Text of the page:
Only recently did I decide I wanted to "formalize" my stamps into a real collection, in albums. I found an old Minkus 1954 International Album at the flea a couple months ago, for $5. And that just whet my appetite.

On Tuesday, I acquired, from my vendor pal, a huge 3-part Scott International Album through the late 1950s, a Scott Minuteman U.S. Album through the late 1980s, 5 or 6 other smaller albums, and 5 or 6 stamp stock books...everything with collections started who knows where or when...for a song. And I'm over the moon.

Slowly, I will work my own collection into the bigger albums, and remove stamps from the smaller albums to do the same. For U.S. stamps, I'm good with the Minuteman Album only going up to the late 1980s. Because I do not like 99% of the "newer issues," meaning stamps that are microlithographed as opposed to engraved (the Bureau of Printing & Engraving stopped issuing engraved stamps in the early 1990s, although many stamps prior to then were not engraved. The Bureau stopped printing stamps altogether in 2005.), and I have no intention of collecting them. Except the very few that I like, which I'll probably keep in a stock book instead of an album.

Not sure what I'll do yet with international stamps beyond the late 1950s. It's unlikely I'll find an album for them, short of buying Scott's now-50 volume World Stamp Album, which wholly sells for close to $14,000! I definitely will not go there, so I 'll probably keep those stamps in the same binder I'm currently housing my collection.

There was a time when I wouldn't have been happy with old albums. But I'm completely satisfied with them now. In fact, it feels like an honor to have acquired collections that were started in the past by I don't know how many people, work on and with them, and pass them on at the end of my life.

I've now got more old stamps than I could ever imagine before, many from countries and regions that no longer exist, and I would bet quite a few of them are very valuable, monetarily. The history in these album education for sure. Especially in view of how much the world has changed in the past 100 years -- or even 20 years -- I'd much rather have my head in old, vintage stamp albums, continually amazed at the tiny works of art before me, than watch movies or television.

Sunday, November 11, 2018

The Next Pair

Sock knitting continues. The pair below was finished early last week. The pair from the last post, that I didn't especially like because of how the colors worked up, has a new home, with a friend who loves them. Win-win for everybody.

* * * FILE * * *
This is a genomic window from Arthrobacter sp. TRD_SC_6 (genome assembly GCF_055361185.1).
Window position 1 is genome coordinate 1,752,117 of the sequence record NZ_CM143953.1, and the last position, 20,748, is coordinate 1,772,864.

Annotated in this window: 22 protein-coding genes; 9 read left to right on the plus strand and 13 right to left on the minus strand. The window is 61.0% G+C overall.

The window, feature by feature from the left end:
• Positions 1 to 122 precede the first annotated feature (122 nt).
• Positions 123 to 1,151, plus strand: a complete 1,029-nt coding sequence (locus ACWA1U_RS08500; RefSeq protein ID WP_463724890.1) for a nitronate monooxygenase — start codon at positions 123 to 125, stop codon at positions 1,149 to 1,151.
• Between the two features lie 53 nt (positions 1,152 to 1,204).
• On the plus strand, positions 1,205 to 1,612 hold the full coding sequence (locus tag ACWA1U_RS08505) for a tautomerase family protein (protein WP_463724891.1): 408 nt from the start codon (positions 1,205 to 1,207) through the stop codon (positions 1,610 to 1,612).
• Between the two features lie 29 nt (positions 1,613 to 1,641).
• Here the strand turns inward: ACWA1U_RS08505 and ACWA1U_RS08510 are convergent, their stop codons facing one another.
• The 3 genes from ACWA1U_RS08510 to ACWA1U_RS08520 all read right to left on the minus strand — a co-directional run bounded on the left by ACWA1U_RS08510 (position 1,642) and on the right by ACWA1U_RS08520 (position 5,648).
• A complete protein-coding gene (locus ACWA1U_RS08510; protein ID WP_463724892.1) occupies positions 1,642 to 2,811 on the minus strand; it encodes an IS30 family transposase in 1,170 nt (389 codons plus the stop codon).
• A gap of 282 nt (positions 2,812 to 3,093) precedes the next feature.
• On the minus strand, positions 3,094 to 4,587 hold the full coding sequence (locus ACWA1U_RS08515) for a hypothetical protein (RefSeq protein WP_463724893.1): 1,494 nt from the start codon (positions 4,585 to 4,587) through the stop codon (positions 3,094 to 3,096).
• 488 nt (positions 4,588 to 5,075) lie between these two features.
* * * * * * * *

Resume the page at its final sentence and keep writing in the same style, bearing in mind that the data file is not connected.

I'm resting my hands this weekend, focusing on reading the latest Tana French novel, The Witch Elm. I only have it for a week.

I've been collaging frequently, and replying to penpal correspondence. It's so hard to believe this year is nearly over and done with. Went to a Thanksgiving Dinner last night, hosted by the mobile park where I live. I couldn't help but notice that a lot of people here now seem younger than folks did when I moved in...the older ones died or moved away, plus I'm 10 years older, so most of the newer residents ARE younger than me!

Our days recently have been mostly-clear and crisp. Parts of California are on fire again, with more new fires likely. It sure seems that every time new fires happen, they are more devastating than any previous fires. More total acres (1.7M+) have burned in California this year than in any previous year. There've been more fatalities in recent fires and much more destruction of homes, schools, etc. The entire town of Paradise, east of Chico, was wiped out by the Camp Fire last week. The Woolsey Fire in SoCal has burned from Simi Valley to Thousand Oaks to Malibu, right down to the coast highway. It's so sad.

I feel pretty safe in Humboldt County. No major fires here, no extreme weather (the long-standing drought in CA notwithstanding), as far as I know we haven't had any mass shootings here (although we do have a huge number of drug-related homicides and traffic fatalities).